A new analysis, which investigated the effect of botulinum toxin type A in reducing the frequency of migraine headaches, has found that not only is it superior to placebo for reducing migraine, but also for the first time, has shown that it may also lead to improvements in quality of life.
Researchers analysed data from 17 studies including a total of 3,646 patients that compared patients receiving botulinum toxin versus placebo injections into head and neck muscles as a preventive treatment for migraine.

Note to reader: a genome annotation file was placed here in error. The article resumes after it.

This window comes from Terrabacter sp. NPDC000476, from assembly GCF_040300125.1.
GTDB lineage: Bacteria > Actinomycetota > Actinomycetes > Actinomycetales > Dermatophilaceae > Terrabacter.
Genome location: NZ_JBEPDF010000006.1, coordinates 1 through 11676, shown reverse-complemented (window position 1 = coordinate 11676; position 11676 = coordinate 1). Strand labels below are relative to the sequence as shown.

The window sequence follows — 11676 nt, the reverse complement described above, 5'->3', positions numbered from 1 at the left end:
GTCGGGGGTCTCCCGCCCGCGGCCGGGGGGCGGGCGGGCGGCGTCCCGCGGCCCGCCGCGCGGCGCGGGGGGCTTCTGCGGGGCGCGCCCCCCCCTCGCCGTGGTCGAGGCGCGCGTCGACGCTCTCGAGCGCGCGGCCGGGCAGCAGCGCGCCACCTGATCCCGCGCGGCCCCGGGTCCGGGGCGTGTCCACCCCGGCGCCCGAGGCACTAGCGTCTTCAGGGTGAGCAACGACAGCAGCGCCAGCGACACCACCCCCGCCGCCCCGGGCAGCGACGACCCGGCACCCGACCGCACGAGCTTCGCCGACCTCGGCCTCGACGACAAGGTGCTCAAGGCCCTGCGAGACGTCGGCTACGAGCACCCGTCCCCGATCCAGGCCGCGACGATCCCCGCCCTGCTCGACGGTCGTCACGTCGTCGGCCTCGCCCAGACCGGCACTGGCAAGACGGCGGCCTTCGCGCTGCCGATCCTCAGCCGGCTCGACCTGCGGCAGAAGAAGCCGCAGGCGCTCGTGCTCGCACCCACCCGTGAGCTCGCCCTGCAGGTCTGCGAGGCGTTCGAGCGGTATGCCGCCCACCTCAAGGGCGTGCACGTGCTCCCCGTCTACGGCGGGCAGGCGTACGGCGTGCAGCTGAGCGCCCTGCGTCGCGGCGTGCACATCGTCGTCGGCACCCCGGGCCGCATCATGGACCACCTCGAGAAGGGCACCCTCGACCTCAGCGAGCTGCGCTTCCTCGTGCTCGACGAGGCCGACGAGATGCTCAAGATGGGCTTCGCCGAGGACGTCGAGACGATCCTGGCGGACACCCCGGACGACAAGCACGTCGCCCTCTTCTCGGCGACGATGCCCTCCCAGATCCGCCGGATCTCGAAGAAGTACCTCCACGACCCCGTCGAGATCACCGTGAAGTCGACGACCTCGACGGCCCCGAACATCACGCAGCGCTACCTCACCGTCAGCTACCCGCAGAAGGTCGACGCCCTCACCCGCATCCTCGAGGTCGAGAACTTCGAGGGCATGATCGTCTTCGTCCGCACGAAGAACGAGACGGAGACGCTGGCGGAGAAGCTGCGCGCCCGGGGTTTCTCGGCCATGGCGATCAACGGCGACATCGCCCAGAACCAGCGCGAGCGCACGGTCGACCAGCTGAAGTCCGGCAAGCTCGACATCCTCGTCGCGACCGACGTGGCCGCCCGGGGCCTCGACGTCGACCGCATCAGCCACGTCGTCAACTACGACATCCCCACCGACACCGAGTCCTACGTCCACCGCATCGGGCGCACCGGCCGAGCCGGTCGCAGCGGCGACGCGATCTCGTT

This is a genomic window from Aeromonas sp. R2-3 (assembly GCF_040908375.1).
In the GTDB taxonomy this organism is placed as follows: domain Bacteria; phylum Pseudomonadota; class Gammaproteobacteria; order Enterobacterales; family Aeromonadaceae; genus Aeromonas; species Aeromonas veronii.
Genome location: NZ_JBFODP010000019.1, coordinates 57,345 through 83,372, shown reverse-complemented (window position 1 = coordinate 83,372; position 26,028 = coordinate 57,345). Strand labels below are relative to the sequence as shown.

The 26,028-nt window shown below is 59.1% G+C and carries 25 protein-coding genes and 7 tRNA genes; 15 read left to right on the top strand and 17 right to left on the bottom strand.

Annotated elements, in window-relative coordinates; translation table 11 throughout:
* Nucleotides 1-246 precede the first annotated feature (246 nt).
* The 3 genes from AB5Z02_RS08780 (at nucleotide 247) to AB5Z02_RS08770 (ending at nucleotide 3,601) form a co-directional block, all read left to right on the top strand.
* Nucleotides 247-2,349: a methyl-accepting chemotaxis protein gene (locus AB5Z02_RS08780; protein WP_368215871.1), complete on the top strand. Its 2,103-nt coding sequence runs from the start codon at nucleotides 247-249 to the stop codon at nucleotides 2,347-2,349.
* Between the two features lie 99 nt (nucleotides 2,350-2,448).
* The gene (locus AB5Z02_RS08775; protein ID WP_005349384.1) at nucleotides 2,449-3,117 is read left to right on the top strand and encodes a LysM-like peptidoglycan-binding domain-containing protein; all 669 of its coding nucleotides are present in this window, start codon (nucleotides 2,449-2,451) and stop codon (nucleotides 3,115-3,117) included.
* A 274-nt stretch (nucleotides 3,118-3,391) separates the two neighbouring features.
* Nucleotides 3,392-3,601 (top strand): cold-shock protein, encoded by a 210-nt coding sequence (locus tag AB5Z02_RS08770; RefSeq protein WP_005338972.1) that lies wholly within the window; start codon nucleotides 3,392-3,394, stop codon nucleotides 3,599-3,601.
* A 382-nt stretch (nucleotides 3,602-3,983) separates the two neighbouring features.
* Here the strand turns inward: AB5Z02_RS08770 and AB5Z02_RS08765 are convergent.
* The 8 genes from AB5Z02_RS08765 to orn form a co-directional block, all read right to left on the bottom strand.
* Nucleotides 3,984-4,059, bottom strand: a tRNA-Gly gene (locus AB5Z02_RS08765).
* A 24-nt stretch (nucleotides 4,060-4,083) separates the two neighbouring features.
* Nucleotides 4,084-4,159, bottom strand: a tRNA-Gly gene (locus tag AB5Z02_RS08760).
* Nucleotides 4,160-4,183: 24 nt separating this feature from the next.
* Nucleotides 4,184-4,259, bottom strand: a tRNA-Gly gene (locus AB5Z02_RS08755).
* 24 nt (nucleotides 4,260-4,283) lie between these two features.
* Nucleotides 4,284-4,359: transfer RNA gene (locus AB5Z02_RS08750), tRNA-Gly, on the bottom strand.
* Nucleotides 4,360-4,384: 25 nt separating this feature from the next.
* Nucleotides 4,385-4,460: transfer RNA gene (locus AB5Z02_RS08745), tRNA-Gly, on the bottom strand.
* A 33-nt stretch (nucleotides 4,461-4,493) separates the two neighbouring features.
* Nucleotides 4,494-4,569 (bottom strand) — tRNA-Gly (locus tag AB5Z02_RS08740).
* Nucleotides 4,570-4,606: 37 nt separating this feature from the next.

They identified a significant reduction in the frequency of chronic migraines with botulinum toxin at three months, with a mean difference in change in migraine frequency per month of -1.56 (95% CI -3.05 to -0.07; P=.04). There was also a tendency toward a reduction in the frequency of episodic migraine.
Secondary analysis also identified a significant reduction in the frequency of chronic migraines with botulinum toxin type A at two months. There was also a significant improvement in patients’ quality of life at month three in the botulinum toxin type A group (P<.00001>
Presenting the findings in Plastic and Reconstructive Surgery, the authors concluded: “Botulinum toxin type A is a safe and well-tolerated treatment that should be offered to patients with migraine.”